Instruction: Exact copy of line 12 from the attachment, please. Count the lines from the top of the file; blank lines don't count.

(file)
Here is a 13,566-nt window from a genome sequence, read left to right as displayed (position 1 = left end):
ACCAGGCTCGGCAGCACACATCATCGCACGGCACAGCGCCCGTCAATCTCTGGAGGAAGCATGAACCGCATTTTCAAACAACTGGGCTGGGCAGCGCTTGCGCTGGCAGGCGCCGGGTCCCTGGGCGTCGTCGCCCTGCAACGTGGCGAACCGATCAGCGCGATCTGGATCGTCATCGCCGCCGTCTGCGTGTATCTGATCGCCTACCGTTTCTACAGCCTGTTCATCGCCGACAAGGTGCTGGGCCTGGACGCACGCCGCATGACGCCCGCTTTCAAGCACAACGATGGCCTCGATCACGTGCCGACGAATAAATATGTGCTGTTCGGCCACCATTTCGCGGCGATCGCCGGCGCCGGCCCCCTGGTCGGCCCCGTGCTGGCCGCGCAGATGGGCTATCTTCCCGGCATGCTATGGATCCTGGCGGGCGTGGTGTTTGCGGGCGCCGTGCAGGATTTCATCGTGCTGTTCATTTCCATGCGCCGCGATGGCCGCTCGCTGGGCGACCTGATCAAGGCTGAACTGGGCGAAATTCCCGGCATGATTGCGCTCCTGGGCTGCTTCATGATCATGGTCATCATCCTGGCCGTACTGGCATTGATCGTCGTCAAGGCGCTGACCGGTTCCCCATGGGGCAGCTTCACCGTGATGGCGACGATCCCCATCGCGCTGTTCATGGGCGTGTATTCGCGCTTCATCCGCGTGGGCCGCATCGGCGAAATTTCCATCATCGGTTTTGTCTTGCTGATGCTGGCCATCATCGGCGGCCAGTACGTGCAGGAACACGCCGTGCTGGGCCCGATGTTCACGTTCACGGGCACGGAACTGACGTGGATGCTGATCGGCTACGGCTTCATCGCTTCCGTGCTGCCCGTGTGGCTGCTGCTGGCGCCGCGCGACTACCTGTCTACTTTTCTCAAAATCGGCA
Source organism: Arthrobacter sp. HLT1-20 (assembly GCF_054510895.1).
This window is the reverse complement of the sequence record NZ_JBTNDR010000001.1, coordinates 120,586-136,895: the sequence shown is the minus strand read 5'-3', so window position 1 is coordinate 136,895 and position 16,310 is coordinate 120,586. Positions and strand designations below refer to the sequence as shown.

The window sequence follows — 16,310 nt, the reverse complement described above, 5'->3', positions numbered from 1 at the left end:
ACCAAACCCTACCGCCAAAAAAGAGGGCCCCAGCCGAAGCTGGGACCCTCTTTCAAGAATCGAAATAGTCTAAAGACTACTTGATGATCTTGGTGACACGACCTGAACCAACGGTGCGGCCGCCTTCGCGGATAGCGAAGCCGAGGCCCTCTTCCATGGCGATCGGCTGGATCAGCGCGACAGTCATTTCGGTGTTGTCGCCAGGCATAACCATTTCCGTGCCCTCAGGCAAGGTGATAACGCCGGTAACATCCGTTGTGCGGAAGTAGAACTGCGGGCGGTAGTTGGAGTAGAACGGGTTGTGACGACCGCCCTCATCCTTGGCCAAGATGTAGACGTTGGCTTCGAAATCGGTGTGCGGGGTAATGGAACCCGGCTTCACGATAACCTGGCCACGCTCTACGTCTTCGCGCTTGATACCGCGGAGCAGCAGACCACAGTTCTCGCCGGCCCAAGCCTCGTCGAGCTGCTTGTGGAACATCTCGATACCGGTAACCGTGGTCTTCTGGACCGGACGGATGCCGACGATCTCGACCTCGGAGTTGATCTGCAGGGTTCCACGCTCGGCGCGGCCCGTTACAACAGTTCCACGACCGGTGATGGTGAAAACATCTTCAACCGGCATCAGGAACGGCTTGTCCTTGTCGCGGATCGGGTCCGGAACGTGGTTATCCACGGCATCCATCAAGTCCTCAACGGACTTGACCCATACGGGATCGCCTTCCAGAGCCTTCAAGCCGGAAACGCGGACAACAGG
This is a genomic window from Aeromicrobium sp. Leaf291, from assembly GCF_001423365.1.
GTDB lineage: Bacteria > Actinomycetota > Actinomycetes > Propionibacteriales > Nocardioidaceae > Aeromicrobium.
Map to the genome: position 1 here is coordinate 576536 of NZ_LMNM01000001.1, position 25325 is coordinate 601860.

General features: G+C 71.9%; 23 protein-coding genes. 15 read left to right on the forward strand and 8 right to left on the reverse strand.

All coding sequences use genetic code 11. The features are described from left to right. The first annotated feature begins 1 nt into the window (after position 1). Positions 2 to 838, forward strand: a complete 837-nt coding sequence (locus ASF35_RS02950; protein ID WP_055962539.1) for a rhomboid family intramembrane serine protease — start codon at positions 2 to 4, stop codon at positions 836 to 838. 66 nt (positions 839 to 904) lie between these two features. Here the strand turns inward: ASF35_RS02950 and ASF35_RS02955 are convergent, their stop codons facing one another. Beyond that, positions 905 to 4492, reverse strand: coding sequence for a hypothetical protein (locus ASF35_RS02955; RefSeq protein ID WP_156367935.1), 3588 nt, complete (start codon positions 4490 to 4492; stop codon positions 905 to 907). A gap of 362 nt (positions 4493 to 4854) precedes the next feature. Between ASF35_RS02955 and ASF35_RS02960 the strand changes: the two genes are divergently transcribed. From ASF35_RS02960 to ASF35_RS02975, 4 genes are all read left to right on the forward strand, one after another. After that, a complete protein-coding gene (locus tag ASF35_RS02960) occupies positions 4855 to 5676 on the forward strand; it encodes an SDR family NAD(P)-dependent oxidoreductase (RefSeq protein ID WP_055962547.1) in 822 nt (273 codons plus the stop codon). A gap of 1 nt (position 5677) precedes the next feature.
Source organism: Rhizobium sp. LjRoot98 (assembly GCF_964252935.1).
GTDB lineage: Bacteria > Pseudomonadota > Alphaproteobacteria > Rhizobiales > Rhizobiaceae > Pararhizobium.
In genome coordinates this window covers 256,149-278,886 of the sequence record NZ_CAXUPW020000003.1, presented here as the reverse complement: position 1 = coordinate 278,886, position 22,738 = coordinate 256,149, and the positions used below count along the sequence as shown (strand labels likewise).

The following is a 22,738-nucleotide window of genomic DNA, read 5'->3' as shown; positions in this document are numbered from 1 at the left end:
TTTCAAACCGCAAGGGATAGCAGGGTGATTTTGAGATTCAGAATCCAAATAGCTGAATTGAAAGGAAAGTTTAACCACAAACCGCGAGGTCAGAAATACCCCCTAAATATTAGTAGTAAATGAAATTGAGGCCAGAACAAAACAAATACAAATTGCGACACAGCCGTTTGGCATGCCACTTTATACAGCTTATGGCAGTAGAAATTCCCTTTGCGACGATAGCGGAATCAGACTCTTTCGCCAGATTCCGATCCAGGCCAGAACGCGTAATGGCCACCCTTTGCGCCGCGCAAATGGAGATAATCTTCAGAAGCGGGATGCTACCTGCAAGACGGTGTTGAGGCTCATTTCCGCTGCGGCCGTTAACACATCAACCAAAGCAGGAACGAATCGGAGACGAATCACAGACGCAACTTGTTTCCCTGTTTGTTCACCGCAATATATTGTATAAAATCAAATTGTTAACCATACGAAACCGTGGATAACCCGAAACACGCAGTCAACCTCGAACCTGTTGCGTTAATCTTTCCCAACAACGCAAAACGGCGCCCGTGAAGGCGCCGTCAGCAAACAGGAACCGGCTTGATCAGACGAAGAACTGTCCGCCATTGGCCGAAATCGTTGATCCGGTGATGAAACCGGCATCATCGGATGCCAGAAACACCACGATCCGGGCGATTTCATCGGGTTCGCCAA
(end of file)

Source organism: Rhizobium sp. LjRoot98 (assembly GCF_964252935.1).